Angle to Key West: Steal Miles (8/30)


Smoky Point, Lake Superior – August 30, 2013

Silver blue waves slide down the coast from the north. The wind pushes behind them, gusting and bullying the water, defied only by a sheet of grey clouds that move across the sky on a current all their own.

The air feels off and unstable. It doesn’t make sense to me. I expect betrayal and my eyes never leave the sky for long

Waves rise in protest as soon as I venture into them. They toss the boat between peaks, smash the hull down, and crash over the deck. Against rock walls the water turns into a chaos of rising and falling surfaces, energy moving in all directions at once. The lake is an ocean again and every unused moment from the last three days haunts my thoughts.

I fight for inches, hopping from cove to cove, darting around points, resting in bays, sneaking forward in pieces. My eyes are always on the unstable sky, my heart always beating faster than I like. I feel like a thief stealing miles from a day that doesn’t belong to me.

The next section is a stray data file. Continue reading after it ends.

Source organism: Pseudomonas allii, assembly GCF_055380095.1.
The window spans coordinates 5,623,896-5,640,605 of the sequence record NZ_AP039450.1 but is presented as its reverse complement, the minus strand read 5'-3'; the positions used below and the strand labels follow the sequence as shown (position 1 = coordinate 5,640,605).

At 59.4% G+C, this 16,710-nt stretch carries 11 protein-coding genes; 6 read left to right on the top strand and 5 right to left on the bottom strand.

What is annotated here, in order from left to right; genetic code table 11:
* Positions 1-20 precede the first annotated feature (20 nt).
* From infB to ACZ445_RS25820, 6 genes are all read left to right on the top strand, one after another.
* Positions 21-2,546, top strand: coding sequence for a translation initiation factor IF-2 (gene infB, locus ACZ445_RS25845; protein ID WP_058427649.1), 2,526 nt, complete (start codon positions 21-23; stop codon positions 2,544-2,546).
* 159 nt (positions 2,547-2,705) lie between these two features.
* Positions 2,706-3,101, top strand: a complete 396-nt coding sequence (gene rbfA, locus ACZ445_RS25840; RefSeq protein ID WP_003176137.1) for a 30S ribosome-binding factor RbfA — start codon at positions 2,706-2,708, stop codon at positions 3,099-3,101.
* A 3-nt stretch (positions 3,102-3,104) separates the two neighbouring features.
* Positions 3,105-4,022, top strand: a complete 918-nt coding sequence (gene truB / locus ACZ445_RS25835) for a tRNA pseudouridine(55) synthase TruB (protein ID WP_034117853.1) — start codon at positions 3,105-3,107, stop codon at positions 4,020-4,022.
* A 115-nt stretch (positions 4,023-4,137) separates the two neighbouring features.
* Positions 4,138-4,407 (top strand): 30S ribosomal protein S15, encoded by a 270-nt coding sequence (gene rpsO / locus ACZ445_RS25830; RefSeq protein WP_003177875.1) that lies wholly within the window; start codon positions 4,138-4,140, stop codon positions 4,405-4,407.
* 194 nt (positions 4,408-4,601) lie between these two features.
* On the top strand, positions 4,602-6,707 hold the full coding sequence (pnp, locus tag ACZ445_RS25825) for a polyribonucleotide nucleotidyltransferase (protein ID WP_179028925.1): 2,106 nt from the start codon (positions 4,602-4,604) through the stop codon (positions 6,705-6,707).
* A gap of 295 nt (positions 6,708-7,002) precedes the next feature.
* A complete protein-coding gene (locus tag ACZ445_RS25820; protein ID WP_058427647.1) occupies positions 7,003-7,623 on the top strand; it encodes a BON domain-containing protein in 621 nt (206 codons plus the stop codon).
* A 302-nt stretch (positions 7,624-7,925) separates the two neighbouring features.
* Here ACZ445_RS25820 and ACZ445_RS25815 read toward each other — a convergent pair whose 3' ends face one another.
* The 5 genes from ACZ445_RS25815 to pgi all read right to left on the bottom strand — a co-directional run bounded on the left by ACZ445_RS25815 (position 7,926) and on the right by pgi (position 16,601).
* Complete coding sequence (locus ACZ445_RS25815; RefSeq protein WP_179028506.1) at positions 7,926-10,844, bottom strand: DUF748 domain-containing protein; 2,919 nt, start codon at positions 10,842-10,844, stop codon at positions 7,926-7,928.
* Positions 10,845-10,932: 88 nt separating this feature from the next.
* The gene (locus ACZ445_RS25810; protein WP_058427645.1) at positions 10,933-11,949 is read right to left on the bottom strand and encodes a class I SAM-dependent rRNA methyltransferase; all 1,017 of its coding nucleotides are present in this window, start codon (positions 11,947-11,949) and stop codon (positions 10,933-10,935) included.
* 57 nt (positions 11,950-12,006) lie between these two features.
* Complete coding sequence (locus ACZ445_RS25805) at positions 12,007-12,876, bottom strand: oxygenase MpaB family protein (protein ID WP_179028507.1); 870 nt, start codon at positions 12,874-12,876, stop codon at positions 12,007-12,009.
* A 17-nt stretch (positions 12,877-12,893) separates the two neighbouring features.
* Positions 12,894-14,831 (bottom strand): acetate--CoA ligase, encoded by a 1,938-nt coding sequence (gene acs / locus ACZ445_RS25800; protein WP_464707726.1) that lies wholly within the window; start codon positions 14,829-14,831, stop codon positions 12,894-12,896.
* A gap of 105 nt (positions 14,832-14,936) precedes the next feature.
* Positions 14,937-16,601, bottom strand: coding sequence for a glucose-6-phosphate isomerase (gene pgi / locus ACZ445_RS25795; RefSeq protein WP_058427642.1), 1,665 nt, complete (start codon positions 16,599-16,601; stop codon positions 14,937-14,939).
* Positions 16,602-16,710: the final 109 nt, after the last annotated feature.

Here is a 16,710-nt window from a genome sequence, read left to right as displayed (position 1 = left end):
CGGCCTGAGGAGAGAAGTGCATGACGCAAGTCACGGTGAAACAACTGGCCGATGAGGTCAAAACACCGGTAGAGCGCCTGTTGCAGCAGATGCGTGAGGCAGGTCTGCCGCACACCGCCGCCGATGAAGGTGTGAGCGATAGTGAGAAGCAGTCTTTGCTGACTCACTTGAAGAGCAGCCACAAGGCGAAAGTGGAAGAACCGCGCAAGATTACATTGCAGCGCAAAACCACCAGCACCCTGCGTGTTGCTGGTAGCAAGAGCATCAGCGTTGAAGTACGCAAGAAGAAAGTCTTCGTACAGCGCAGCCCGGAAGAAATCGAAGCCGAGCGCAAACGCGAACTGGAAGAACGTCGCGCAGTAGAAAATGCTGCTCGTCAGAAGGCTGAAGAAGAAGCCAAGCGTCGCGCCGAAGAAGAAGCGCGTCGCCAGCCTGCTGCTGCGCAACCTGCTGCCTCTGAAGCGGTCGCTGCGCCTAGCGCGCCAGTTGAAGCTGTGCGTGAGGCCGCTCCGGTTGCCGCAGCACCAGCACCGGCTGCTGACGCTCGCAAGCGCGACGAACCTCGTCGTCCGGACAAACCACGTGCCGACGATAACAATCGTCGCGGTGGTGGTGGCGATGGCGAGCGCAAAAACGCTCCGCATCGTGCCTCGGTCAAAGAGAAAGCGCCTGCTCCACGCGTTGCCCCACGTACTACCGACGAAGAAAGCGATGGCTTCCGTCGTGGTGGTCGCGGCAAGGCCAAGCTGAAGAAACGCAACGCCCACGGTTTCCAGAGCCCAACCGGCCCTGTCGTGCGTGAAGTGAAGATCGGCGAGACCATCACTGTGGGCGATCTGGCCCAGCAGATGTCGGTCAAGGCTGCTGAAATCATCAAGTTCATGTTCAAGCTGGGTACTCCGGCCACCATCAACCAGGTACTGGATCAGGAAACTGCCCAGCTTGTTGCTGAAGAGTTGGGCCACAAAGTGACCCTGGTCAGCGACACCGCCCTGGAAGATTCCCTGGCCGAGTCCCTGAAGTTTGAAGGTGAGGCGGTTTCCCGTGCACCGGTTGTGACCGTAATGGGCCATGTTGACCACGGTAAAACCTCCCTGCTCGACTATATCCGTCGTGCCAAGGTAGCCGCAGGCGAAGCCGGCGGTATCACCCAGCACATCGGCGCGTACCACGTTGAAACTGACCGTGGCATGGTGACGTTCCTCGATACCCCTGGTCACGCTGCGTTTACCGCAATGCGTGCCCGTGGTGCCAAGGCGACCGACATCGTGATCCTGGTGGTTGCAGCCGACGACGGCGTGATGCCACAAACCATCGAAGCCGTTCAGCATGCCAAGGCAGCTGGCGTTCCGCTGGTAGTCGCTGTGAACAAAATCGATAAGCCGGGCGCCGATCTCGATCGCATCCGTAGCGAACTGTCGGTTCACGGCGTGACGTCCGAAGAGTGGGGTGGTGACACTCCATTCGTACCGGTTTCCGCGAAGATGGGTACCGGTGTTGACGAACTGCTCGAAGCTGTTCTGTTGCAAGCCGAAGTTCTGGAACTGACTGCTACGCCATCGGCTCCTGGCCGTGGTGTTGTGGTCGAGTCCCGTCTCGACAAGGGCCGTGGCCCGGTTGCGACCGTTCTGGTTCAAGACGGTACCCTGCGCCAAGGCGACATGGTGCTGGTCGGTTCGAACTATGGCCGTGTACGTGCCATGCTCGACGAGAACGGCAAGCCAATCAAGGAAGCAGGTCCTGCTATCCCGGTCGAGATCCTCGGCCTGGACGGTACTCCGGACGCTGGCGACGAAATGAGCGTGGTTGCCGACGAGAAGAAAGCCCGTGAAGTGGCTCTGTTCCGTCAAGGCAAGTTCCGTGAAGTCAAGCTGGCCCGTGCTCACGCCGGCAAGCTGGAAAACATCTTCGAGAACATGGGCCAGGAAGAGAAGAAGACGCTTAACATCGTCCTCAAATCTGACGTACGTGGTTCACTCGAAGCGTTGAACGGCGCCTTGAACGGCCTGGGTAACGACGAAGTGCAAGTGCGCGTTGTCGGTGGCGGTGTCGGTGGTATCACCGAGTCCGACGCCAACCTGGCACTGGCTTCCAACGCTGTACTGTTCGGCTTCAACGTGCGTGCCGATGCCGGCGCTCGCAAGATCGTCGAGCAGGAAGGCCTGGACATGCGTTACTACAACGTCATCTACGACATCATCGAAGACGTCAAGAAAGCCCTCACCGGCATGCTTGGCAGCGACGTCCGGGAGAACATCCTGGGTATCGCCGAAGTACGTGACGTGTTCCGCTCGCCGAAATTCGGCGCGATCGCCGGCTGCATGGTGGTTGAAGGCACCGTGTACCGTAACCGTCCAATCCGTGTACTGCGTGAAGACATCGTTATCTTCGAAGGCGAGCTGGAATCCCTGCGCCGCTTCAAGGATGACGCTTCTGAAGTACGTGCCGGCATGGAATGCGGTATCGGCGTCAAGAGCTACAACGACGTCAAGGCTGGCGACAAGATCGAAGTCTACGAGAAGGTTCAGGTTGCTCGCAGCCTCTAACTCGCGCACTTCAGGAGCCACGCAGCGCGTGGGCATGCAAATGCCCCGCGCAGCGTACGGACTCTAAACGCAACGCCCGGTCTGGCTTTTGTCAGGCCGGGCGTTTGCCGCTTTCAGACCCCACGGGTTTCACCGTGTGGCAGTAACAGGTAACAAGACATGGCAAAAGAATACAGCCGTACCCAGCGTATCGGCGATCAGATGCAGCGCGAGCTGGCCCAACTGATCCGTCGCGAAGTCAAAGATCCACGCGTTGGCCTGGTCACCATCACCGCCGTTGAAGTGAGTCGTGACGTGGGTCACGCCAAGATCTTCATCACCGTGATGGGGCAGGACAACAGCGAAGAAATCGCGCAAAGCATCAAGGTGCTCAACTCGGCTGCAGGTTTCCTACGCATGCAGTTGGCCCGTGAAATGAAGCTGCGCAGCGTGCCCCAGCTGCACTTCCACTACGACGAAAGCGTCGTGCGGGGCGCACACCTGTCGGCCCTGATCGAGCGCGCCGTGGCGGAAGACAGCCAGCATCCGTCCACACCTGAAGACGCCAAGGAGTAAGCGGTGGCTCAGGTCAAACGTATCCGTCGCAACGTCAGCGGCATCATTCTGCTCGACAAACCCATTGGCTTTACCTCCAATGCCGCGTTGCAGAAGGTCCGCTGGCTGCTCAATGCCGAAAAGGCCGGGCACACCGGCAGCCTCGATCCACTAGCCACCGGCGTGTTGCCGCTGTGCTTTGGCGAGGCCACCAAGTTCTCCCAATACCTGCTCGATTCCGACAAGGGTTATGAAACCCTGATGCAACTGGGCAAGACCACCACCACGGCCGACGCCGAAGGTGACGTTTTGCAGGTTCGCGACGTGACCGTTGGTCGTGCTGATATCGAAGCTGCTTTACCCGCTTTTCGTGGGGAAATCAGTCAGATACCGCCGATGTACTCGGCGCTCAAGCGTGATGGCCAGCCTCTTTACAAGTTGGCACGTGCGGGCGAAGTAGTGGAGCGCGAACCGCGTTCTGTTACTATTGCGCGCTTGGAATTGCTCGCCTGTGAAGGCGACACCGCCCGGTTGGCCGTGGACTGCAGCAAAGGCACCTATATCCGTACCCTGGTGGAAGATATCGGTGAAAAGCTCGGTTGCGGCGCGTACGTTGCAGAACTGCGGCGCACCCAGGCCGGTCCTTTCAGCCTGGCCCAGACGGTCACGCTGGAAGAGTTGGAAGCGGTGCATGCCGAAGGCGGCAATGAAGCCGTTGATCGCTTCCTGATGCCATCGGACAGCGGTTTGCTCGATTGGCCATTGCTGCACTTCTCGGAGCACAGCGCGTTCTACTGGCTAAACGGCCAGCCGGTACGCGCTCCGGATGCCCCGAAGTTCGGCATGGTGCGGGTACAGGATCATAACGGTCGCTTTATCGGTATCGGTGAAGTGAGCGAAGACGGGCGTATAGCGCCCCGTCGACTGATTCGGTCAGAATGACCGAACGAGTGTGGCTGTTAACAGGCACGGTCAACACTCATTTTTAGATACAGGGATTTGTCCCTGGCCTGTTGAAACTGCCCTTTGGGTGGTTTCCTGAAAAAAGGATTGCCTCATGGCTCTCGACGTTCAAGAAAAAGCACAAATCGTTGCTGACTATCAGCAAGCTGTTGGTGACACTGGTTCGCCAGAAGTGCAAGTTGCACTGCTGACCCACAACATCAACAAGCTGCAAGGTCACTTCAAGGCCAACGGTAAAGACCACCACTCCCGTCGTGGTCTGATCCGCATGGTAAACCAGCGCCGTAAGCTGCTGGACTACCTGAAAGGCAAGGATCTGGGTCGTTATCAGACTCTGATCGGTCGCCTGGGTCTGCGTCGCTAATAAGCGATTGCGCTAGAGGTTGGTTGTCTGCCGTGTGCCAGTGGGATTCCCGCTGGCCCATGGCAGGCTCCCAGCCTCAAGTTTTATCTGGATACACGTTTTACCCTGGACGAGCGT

I stop in a small cove after working past a long, rocky wall. The sun won’t set for hours, but I’ve begun to feel the weight of each stroke in my arms. I sit in the calm water for a moment to decide, look out at the waves rushing by, then drift to a slice of protected beach and drag the boat ashore, content with eleven stolen miles.

5 thoughts on “Angle to Key West: Steal Miles (8/30)

  1. When I opened up this blog and saw the photo attached I thought, “Oh boy. It’s gonna be a slow go day of workin’ it!” You are wise to stop when your arms are so tired. It is a lot of work and for
    safety on this treacherous lake you need all your strength. Blessings Be!

  2. Daniel, I’ve followed your blog from the beginning in Angle. I believe your skills as a writer have progressed just as you have made progress toward journey’s end in Angle. Since entering the Great Lakes your entries seem especially well written. This one accompanied by the beautiful Superior North Shore coastline photograph is a favorite and captures my own experiences and feelings from kayaking adventures. It is with personal frustration but admiration for your decision to forego a professional career to undertake this great adventure. Good decision!!!!

  3. The one trait old adventurers have is being smart and having outdoor sense. No one beats mother nature and really, why would anyone want to? Ego is not a good answer, Love the writing D!

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